How would you like to characterize what brought you to this moment? 

Being gay was never an option for me. I knew I had attractions. I knew how difficult it was for Lauren and me. But I never allowed myself to dwell on it. I knew I had a family, including my unbelievable kids. So I just had decided it was good enough, the way things were. I thought I could continue to find a way to make it work. I kept hoping it would get better, even though it had been seven and half years. Apparently, friends that I have been close to over the years have thought that I was gay, but no one ever talked to me about it. Think about that. No one has, lovingly, ever said, “Trey, do you think you might be gay”? That is part of what I mean by the lack of honesty so much of the church creates. It’s so taboo to talk about it. And we just think we were told it wasn’t natural, so we hope it just goes away.

I found one of your old tweets expressing sympathy over a gay teen telling her Christian parents they were gay. Years before your coming out, that part of your heart, does that play into why you feel a willingness to come out in such a public way? As a follow-up, do you think despite more overall acceptance and love toward the LGBTQ community within the Christian community there is still a dangerous level of rejection that can lead to self-harm, alcohol or drug abuse, etc.?

Part of it may stem from my own realization of how difficult my journey was going to be once I got married, but I honestly think it comes to deeper parts of my faith journey, my understanding of God and Jesus, that had allowed me to accept and affirm gay people as loved, children of God, made in God’s image, years ago. I know this is how God made me, and I am proud of who I am. I know there is nothing I can do to change it. Because I have worked through so many of these questions before accepting this for myself, I feel like it has made it that much easier for me to get through this, know that I am loved by God, and want to be a voice to tell others that they are as well. It feels like a calling. And it is the thing in our culture that must change, just like so many things have had to change before in culture, and in the church, from slavery to women’s rights … this is the pressing issue of our time. People commit suicide over this. People lose family and friends because of the ignorance, and lack of acceptance. I am a part of this, I have been a victim of this, and I will speak out for the equal rights of all people.

I also saw one of your quotes in another interview, where you reference a “system in place to sell albums [that] has a very narrow view of belief that they want to promote to their consumers.” Does this story and moving forward in your music give you a chance to change or affect that?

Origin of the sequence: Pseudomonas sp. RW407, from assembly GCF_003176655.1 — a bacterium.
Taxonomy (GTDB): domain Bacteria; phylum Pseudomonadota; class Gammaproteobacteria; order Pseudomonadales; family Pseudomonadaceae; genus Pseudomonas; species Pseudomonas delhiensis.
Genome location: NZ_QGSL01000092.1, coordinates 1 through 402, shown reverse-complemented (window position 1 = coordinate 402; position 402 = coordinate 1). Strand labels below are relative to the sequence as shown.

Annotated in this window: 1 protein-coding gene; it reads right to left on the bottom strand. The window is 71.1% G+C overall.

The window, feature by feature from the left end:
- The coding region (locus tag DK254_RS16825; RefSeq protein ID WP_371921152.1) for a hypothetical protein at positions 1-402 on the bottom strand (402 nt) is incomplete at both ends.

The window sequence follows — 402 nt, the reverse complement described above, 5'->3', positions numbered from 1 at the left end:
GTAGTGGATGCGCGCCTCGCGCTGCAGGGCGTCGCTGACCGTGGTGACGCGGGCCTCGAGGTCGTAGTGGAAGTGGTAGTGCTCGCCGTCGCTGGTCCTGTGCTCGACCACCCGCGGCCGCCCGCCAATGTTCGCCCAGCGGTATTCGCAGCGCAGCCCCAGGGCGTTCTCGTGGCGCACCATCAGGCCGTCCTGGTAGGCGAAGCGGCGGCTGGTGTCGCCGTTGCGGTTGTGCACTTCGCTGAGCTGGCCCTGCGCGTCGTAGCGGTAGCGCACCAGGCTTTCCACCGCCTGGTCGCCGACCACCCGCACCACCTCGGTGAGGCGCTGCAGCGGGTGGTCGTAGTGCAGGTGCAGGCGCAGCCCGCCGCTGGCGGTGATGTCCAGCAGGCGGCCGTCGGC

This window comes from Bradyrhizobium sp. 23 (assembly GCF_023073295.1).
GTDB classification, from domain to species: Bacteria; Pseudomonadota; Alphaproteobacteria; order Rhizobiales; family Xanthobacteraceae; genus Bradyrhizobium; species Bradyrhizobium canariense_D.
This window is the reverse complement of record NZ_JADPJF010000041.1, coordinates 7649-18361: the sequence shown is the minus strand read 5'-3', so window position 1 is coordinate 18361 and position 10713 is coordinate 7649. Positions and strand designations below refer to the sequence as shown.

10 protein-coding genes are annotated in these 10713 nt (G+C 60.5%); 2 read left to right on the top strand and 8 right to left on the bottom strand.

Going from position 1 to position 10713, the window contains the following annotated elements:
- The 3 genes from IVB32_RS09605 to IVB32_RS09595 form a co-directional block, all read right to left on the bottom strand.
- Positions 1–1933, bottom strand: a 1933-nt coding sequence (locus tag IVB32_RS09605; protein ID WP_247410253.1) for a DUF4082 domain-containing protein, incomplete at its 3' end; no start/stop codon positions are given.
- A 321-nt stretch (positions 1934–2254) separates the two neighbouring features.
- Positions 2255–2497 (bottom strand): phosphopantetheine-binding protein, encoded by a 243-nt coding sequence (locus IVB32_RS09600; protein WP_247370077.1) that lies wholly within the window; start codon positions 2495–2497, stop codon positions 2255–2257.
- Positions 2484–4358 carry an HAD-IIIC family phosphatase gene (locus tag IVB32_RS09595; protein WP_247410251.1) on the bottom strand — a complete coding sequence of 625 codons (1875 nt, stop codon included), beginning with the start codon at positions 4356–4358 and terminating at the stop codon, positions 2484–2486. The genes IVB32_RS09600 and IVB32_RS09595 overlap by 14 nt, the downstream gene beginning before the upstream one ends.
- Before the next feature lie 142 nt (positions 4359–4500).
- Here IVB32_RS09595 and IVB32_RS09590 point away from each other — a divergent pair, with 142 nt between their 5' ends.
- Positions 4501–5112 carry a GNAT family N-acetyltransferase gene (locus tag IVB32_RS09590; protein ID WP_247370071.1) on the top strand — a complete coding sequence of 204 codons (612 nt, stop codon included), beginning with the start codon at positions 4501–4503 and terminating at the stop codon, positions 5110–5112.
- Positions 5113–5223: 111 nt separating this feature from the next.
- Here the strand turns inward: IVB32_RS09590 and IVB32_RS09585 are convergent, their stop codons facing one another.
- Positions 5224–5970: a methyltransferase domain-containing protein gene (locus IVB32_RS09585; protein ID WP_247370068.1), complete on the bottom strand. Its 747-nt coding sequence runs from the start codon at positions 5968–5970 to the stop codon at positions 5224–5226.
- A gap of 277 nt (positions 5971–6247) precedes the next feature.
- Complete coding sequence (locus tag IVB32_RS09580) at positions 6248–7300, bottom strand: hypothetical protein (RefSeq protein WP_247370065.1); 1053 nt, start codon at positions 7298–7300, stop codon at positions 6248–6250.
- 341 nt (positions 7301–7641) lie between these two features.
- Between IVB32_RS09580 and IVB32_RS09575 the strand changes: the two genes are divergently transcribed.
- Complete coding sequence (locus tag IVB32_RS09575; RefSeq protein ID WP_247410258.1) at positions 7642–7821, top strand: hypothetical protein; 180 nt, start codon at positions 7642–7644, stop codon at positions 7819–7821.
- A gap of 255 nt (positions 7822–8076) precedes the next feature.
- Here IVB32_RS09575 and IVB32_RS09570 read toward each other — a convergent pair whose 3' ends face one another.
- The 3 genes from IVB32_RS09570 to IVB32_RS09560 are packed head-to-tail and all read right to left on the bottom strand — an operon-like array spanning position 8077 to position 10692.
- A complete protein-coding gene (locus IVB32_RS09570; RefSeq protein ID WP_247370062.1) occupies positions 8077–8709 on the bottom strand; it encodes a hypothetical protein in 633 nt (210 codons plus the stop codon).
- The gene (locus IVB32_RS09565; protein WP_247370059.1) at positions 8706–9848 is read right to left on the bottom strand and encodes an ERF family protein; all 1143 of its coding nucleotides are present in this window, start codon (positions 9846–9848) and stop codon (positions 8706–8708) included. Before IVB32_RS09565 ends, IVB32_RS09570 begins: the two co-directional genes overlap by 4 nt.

I don’t know. I never liked the formula of what record labels were looking for in the Christian music industry to sell albums. I feel like we always tried to be true to who we wanted to be. And I still want to do that. Be true to who I am, and what kind of music I want to do. I never wanted to just make music for Christians, or Christian radio, but I have always wanted to be honest in my music. A lot of being honest in my music is talking about my faith, but it’s also talking about all kinds of other things. I plan to continue to do all of that. I realize a lot of gate holders in that industry may want to never play my songs again, due to fear—but I also think the world is changing—and I think there are a lot of people out there that want to be a part of this conversation. So, wherever people are willing to listen to my music and my story, I will go.

Did any of these things ever find their way into your lyrics? Is that something you can reflect on now, whether you were trying to find some meaning between art, self, and church?

In these last several months, it is very interesting for me to go back and listen to my own lyrics on a lot of my songs. I can recognize my own pain and searching in many of the songs that very much have to do with what I am coming to accept in my own life now.

Do you worry about what the fans will say? How many among them do you think may be grappling with the same crisis of self and faith, whether to do with sexuality or not?